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As temperatures rise, ICE officials are beginning to melt

Satire by

With temperatures hitting record highs in California, Florida and Arizona, members of ICE, more colloquially known as “Immigrants Can’t Exist”, have found it increasingly difficult to gratuitously arrest and deport international students and workers — much like their water-based namesake, their bodies have been turning into liquid when exposed to heat.

“It’s definitely a lot harder to grab and cuff someone when you’re lying in a puddle on the ground,” said former ICE Deportation Officer and current water bottle inhabitant, Fred Johnson.

Witnesses have described the phenomenon as a slow melting that takes place from the feet up, causing the officers to sink into the ground as their bodies turn to steaming soup. Some have even noticed the officers screaming phrases like “I’m melting!” followed by a flash mob chorus of various bystanders singing “Ding dong, the witch is dead.”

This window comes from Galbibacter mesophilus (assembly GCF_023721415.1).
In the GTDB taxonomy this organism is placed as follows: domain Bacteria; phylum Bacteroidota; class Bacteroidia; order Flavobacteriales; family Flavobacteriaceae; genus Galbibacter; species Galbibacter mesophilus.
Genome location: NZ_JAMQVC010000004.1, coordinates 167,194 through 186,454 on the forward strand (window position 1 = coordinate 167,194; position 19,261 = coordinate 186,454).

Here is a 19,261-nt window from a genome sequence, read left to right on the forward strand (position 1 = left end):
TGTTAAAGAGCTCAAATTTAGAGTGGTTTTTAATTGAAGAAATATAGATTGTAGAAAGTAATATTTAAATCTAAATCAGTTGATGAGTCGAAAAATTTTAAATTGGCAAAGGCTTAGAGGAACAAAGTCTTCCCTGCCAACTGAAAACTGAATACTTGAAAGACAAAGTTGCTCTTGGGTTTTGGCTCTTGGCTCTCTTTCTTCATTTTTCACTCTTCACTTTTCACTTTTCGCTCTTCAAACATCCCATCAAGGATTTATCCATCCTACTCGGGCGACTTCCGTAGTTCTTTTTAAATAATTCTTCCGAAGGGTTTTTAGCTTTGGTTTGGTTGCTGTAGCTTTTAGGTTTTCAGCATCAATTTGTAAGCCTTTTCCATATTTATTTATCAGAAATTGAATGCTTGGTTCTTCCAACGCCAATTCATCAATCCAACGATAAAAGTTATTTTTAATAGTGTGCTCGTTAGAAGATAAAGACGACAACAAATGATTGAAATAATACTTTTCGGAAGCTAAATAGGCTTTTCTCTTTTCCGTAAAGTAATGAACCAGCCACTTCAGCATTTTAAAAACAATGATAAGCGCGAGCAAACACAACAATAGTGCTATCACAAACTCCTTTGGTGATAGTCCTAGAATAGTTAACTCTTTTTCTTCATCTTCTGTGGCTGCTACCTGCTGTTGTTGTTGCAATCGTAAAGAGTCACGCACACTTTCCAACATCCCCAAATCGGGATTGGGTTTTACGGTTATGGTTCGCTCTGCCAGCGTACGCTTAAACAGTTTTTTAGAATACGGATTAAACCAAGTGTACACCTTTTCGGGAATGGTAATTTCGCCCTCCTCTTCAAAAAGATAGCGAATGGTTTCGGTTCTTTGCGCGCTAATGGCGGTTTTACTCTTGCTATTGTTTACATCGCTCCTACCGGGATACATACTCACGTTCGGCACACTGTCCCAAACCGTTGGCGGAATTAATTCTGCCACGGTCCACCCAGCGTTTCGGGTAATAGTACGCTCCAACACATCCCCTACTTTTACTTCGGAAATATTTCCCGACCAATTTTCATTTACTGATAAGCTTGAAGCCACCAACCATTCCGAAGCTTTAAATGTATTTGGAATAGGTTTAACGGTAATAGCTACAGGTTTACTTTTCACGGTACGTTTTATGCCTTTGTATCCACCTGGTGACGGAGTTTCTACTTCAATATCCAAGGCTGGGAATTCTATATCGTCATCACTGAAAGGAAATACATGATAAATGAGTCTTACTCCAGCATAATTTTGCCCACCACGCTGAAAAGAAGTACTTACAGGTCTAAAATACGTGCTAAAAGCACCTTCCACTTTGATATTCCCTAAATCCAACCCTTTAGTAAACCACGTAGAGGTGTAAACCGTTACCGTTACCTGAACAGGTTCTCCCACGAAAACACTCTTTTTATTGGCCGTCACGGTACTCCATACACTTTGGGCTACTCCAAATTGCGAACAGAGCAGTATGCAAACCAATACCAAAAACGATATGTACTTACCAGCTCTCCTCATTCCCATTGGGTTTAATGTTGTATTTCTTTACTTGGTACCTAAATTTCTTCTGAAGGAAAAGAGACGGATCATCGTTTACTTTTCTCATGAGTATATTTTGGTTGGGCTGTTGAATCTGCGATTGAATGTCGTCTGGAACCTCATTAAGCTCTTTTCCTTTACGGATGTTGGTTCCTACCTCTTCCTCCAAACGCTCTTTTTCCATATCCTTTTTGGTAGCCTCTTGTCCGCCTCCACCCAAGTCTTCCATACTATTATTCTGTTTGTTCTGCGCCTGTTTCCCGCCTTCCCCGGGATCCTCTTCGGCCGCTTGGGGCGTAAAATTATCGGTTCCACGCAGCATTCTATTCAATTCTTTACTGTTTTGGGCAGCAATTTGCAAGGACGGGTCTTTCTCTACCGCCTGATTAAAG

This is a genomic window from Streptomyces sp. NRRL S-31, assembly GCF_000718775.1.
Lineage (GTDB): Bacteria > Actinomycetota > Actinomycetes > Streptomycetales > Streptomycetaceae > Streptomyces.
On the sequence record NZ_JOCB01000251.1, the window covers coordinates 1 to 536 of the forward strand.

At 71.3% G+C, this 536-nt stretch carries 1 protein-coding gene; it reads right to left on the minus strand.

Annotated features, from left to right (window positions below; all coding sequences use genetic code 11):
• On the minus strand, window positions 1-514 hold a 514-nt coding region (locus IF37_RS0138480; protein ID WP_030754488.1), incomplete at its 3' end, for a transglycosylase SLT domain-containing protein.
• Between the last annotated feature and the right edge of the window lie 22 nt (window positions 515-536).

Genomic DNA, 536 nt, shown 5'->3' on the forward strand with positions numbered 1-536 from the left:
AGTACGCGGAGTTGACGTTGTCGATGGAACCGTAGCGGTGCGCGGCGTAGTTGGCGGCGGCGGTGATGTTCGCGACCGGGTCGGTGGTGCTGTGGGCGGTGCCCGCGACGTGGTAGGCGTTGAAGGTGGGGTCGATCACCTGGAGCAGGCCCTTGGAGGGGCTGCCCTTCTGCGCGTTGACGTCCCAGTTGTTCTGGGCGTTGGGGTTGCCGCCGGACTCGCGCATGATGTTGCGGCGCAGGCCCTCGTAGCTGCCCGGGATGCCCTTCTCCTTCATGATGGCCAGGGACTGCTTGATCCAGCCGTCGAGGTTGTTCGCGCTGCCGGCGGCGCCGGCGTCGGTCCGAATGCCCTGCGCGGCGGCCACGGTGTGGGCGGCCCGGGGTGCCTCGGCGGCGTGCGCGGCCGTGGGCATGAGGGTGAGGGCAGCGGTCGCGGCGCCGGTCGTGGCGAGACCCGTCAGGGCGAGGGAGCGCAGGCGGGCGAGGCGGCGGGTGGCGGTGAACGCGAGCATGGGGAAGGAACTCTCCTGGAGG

“It was almost out of a movie,” said a student who wishes to remain anonymous for fear of detention. “I mean, I knew they were wicked, but I didn’t expect them to be actual witches!”

ICE has attempted to develop protective measures for their employees, including a new uniform aimed at protecting them from direct sunlight. The uniform includes a floor-length black cloak and a tall pointed hat with a brim wide enough to cover their faces. 

Despite these advancements, the efforts are still proving ineffective: the officers continue to liquify like racist ice cream cones left outside for too long.

It seems that until this supposed problem can be addressed, ICE will not be detaining anyone for the time being, though it is unlikely that anyone will be too upset about that.

Editor’s Note: This article is purely satirical and fictitious. All attributions in this article are not genuine and this story should be read in the context of pure entertainment only.

Contact Prithi Srinivasan at 22psrinivasan ‘at’ pinewood.edu.

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Prithi Srinivasan is a high schooler writing as part of The Daily's Summer Journalism Workshop.